Speaking at the launch of the European Pact for Youth - aimed at tackling youth unemployment - European Parliament President Martin Schulz urged young people not to let the recent terrible events in Paris undermine European values.
He described the assault as, "an attack on our freedom, an attack on our open society and an attack on our way of life. If we were to give up our freedom, close our society and change our way of life, the terrorists would win."
"Therefore, I call on all the young people in this room to honour those who died in Paris, many of whom were your age. Never allow this to happen. Defend our European values of democracy and tolerance, solidarity and the freedom of everyone to choose how they want to live."
Schulz noted that, "because we want to defend our European model of society, it is good that even though we are still deeply shaken by the attacks in Paris, we have come together in Brussels to find solutions for one of the biggest challenges of our times: youth unemployment."
The Parliament President recalled the start of his own professional career and his very first traineeship in a bookshop, which started on "1 February 1975. I was so proud to be able to say that I was a trainee, that I would someday become a qualified bookseller."
"A few years later, I opened my own bookstore; 12 years later I passed on ownership of that bookstore to one of my employees. The bookshop still exists today and continues to provide employment to people. To this day, this gives me a feeling of achievement and purpose like few other things in my life have."
Schulz added, "your first job - that is a decisive moment in your life. A moment full of excitement, dreams and hopes - you want to be independent, earn your own money, move into your first apartment, maybe have a family, buy a car or travel. The future lies wide open. At least - that's how it should be. That's what everybody deserves: A decent life, a decent job and hope for the future."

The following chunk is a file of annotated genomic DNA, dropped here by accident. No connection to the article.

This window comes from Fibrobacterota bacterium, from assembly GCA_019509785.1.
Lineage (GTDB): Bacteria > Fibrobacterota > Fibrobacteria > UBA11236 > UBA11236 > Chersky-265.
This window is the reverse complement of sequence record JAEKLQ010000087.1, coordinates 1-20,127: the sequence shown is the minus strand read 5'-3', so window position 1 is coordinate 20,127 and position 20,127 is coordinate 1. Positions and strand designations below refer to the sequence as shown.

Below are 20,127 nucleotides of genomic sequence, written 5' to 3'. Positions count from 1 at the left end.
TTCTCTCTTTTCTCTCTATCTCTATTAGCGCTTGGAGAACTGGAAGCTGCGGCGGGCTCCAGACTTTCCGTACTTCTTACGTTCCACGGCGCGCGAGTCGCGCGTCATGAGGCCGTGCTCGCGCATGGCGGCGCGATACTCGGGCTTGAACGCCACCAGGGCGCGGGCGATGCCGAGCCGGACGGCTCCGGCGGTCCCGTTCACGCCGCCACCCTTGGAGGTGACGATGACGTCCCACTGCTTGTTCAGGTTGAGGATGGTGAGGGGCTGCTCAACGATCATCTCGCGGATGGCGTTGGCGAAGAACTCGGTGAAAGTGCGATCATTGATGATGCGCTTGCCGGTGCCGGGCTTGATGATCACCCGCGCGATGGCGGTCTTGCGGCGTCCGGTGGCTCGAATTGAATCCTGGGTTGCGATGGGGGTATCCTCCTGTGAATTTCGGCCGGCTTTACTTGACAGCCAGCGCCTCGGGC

"But in today's Europe, seven million young people between 15 and 24 life in a very different reality: they are neither in employment, education or training. Instead they are stuck in a downward spiral of unemployment, unpaid internships, short-term contracts and can't make ends meet."
"No wonder, they feel abandoned, are outraged and loose trust that our societies are built on fairness. That is what is at stake: youth unemployment threatens the social fabric of a society and democracy. Youth unemployment concerns us all."
"Of course, young people have always been at a higher risk of unemployment than adults. The transition from school or university to the first job has always been a difficult moment. But the crisis has made this transition worse; much worse. And that's really unfair. Because today, young people are paying with their life chances for a crisis they have not caused."
This is why, said Schulz, he offered his full support to the European Pact for Youth, saying, "my heartfelt thanks go to the business, education and youth organisations, and the Commission, who have joined forces in the Pact for Youth. You are determined to ease the transition into the first job by helping young people in getting the right skills and assuring that skills match needs."
"I call on business and social partners, on education and training providers, on youth organisations and other key actors to join the European Pact for Youth, let us join forces to ensure that the young generation will have a good future in Europe."